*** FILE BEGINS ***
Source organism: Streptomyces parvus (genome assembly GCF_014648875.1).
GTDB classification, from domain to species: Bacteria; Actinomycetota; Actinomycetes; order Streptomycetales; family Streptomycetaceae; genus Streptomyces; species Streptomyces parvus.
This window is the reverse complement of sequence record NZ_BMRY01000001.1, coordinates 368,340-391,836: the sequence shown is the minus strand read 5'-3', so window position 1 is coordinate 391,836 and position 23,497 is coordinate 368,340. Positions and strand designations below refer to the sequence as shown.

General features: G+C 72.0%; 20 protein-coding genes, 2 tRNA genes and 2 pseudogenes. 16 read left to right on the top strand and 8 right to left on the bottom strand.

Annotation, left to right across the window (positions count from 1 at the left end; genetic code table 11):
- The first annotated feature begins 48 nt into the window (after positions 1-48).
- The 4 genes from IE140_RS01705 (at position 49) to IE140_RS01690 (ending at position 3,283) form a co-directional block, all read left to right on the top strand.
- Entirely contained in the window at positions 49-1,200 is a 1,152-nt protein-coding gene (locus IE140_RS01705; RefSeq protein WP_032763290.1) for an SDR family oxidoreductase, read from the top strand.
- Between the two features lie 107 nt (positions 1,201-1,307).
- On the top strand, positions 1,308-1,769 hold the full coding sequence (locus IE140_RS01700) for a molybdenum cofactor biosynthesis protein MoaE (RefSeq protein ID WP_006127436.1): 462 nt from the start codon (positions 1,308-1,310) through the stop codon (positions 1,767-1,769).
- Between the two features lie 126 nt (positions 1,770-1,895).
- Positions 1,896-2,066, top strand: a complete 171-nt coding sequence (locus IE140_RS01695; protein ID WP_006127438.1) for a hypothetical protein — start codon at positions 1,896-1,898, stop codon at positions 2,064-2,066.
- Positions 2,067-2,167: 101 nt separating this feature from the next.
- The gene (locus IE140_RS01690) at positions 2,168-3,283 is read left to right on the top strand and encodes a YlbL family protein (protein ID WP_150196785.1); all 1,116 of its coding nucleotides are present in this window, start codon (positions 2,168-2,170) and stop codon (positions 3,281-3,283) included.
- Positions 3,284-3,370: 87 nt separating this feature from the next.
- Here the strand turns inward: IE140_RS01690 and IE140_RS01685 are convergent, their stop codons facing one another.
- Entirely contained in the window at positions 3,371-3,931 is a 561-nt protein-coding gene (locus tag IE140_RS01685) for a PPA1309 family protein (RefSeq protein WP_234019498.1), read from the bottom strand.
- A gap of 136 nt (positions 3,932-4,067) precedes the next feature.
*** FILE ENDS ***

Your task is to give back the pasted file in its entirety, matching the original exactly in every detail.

Source organism: Streptomyces parvus (genome assembly GCF_014648875.1).
GTDB classification, from domain to species: Bacteria; Actinomycetota; Actinomycetes; order Streptomycetales; family Streptomycetaceae; genus Streptomyces; species Streptomyces parvus.
This window is the reverse complement of sequence record NZ_BMRY01000001.1, coordinates 368,340-391,836: the sequence shown is the minus strand read 5'-3', so window position 1 is coordinate 391,836 and position 23,497 is coordinate 368,340. Positions and strand designations below refer to the sequence as shown.

General features: G+C 72.0%; 20 protein-coding genes, 2 tRNA genes and 2 pseudogenes. 16 read left to right on the top strand and 8 right to left on the bottom strand.

Annotation, left to right across the window (positions count from 1 at the left end; genetic code table 11):
- The first annotated feature begins 48 nt into the window (after positions 1-48).
- The 4 genes from IE140_RS01705 (at position 49) to IE140_RS01690 (ending at position 3,283) form a co-directional block, all read left to right on the top strand.
- Entirely contained in the window at positions 49-1,200 is a 1,152-nt protein-coding gene (locus IE140_RS01705; RefSeq protein WP_032763290.1) for an SDR family oxidoreductase, read from the top strand.
- Between the two features lie 107 nt (positions 1,201-1,307).
- On the top strand, positions 1,308-1,769 hold the full coding sequence (locus IE140_RS01700) for a molybdenum cofactor biosynthesis protein MoaE (RefSeq protein ID WP_006127436.1): 462 nt from the start codon (positions 1,308-1,310) through the stop codon (positions 1,767-1,769).
- Between the two features lie 126 nt (positions 1,770-1,895).
- Positions 1,896-2,066, top strand: a complete 171-nt coding sequence (locus IE140_RS01695; protein ID WP_006127438.1) for a hypothetical protein — start codon at positions 1,896-1,898, stop codon at positions 2,064-2,066.
- Positions 2,067-2,167: 101 nt separating this feature from the next.
- The gene (locus IE140_RS01690) at positions 2,168-3,283 is read left to right on the top strand and encodes a YlbL family protein (protein ID WP_150196785.1); all 1,116 of its coding nucleotides are present in this window, start codon (positions 2,168-2,170) and stop codon (positions 3,281-3,283) included.
- Positions 3,284-3,370: 87 nt separating this feature from the next.
- Here the strand turns inward: IE140_RS01690 and IE140_RS01685 are convergent, their stop codons facing one another.
- Entirely contained in the window at positions 3,371-3,931 is a 561-nt protein-coding gene (locus tag IE140_RS01685) for a PPA1309 family protein (RefSeq protein WP_234019498.1), read from the bottom strand.
- A gap of 136 nt (positions 3,932-4,067) precedes the next feature.